The tax-exempt market looked to the primary Wednesday as many of the week’s big deals, including the largest, were priced.

Buyers looked for deals in the new-issue market, keeping activity in the secondary market at bay.

Eyes turned to pricing of the week’s largest deal, $1.36 billion of Illinois Department of Employment Security, which issued unemployment insurance fund building receipts revenue bonds in two pricings. The credit is rated AA by Standard & Poor’s and AA-plus by Fitch Ratings.

JPMorgan priced the first series of $648.5 million. Yields ranged from 0.28% with a 2% coupon and 0.36% with 3% and 5% coupons in a split 2013 maturity to 1.05% with a 5% coupon and 1.13% with 4% and 5% coupons in a split 2016 maturity.

Citi priced $714 million. Pricing details were not available by press time.

Illinois saw strong demand for the unemployment paper which came in at 10 times oversubscribed when all orders were counted. “It was a very successful transaction,” said James Prichard, Illinois’ manager of capital markets. “We were able to raise the price 15 to 20 basis points” from initial pricing scales a day earlier. State officials and finance team members traveled across the country last week to meet with investors to press the credit’s strengths and lack of ties to the state treasury.

The state captured a true interest cost of 1.459% when applying the early redemption dates on the super sinkers and callable pieces of the deal and a rate of 2.195% when applying the stated maturities. The state received orders from 132 investors and 36 orders came from buyers seeking at least $100 million in securities. The state has paid steep premiums to borrow in recent years due to its liquidity and budget woes. Prichard said the state could not distinguish a penalty Wednesday. Investors had said last week they expected a 20 to 25 basis point penalty.

In other primary deals, Morgan Stanley priced $115.3 million of Ohio State University general receipts bonds, rated Aa1 by Moody’s Investors Service and AA by Standard & Poor’s and Fitch.

Yields on the first series, $92.1 million of tax-exempt bonds, ranged from 0.33% with a 2% coupon in 2013 to 3.06% with a 4% coupon in 2030.

Yields on the second series, $23.2 million of federal taxable bonds, ranged from 0.476% priced at par in 2013 to 3.673% priced at par in 2033. The bonds had spreads ranging from 25 basis points to 110 basis points above the comparable Treasury yields.

In the competitive market, Washington auctioned $560.2 million of general obligation bonds in four pricings. The credit is rated Aa1 by Moody’s and AA-plus by Standard & Poor’s and Fitch.

Citi won the bid for $273.5 million. Yields ranged from 1.17% with a 5% coupon in 2018 to 3.52% with a 4% coupon in 2037.

Bank of America Merrill Lynch won the bid for $167.6 million. Yields ranged from 0.25% with a 2% coupon in 2013 to 3.65% with a 4% coupon in 2042. The bonds are callable at par in 2022.

JPMorgan won the bid for $78.5 million. The bonds yielded 0.17% with a 0.17% coupon in 2013, 0.37% with a 0.37% coupon in 2014, 0.50% with a 0.50% coupon in 2015, and 0.65% with a 0.60% coupon in 2016.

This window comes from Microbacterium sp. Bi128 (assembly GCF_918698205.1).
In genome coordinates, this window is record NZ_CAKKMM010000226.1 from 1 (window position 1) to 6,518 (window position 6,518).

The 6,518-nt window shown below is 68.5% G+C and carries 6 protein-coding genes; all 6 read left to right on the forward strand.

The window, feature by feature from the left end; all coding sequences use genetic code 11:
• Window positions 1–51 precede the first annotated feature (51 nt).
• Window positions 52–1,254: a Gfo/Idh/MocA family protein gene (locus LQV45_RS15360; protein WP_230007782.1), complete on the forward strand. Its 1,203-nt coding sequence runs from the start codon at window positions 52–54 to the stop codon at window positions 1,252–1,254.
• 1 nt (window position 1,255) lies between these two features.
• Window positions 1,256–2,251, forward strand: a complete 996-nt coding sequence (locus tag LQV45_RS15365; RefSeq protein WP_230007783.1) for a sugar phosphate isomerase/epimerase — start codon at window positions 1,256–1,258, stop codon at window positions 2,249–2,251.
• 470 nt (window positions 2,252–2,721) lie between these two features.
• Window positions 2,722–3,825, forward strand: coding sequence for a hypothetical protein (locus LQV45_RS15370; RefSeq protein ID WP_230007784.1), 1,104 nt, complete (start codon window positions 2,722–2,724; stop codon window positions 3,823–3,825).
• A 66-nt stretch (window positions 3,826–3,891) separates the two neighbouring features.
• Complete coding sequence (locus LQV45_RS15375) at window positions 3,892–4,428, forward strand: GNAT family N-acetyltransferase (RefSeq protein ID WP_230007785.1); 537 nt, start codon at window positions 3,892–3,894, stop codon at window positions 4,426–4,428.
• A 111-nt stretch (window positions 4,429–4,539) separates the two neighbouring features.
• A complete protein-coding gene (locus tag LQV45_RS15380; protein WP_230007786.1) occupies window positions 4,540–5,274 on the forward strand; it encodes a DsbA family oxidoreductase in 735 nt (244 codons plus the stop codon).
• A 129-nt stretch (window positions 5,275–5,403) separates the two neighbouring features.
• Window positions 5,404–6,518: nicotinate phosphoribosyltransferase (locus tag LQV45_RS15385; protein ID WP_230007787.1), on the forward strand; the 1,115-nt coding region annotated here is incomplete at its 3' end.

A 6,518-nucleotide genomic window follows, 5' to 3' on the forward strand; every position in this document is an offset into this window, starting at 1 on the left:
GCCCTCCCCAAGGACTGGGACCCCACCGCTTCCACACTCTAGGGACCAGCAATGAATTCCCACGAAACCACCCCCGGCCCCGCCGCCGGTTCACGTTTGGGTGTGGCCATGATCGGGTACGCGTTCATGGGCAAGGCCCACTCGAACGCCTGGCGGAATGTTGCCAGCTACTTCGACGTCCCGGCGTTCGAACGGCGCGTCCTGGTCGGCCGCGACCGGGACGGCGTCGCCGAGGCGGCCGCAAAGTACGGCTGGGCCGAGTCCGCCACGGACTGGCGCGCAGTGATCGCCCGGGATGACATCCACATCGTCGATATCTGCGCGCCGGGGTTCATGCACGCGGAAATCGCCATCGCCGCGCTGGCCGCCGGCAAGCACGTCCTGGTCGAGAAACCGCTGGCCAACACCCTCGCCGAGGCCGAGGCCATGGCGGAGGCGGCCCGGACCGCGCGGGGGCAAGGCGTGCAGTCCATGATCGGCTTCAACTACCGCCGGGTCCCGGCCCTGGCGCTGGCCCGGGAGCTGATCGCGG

B of A Merrill won the bid for $40.6 million. Yields ranged from 0.35% priced at par in 2013 to 1.20% priced at par in 2018. Prices of bonds maturing in 2014 were not formally re-offered.

As the majority of new-issue pricing got underway, traders said the market was flat and attention turned from the secondary to the primary.

“Overall I think the market is kind of flat-ish,” a Chicago trader said. “I think the new issues are doing well and the secondary stuff is moving but it’s not like its running out the door. Often times you have to give slight concession to the market, but it’s hanging in there and it’s fine.”

The trader said most activity was is in the primary. “It’s truly a primary market at this point. People are waiting to see what they get in the primary and then have a better feel.”

Others agreed. “Munis are slightly higher,” a New York trader said. “But there’s not much going on.” He added the secondary was relatively quiet as focus turns to new-issue pricing.

Munis ended steady to firmer Wednesday, according to the Municipal Market Data scale. Yields inside 11 years were flat while yields outside 12 years fell one basis point.

The two-year yield closed flat at 0.31% for the third consecutive session. The 10-year yield finished steady at 1.73% for the third session, closing six basis points above its record low of 1.67% set Jan. 18. The 30-year yield fell one basis point to 2.91%, setting a new record low as recorded by MMD. The previous record low was 2.92% set Monday.

Since June 22, munis have traded steady or firmer, holding an 18-consecutive session streak of steady to lower yields. Over that time, the 10-year yield has dropped 13 basis points while the 30-year yield has plunged 25 basis points.

Treasuries were stronger across the curve. The two-year yield dropped two basis points to 0.23% while the benchmark 10-year yield fell one basis point to 1.49%. The 30-year was steady at 2.59%.

In the secondary market, trades compiled by data provider Markit showed firming. Yields on Texas 5.5s of 2021 dropped three basis points to 2.25% while Puerto Rico Aqueduct and Sewer Authority 5s of 2033 dropped two basis points to 4.81%. Yields on Massachusetts 4s of 2042 fell one basis point to 3.53%.

Subscribe Now

Independent and authoritative analysis and perspective for the bond buying industry.

14-Day Free Trial

No credit card required. Complete access to articles, breaking news and industry data.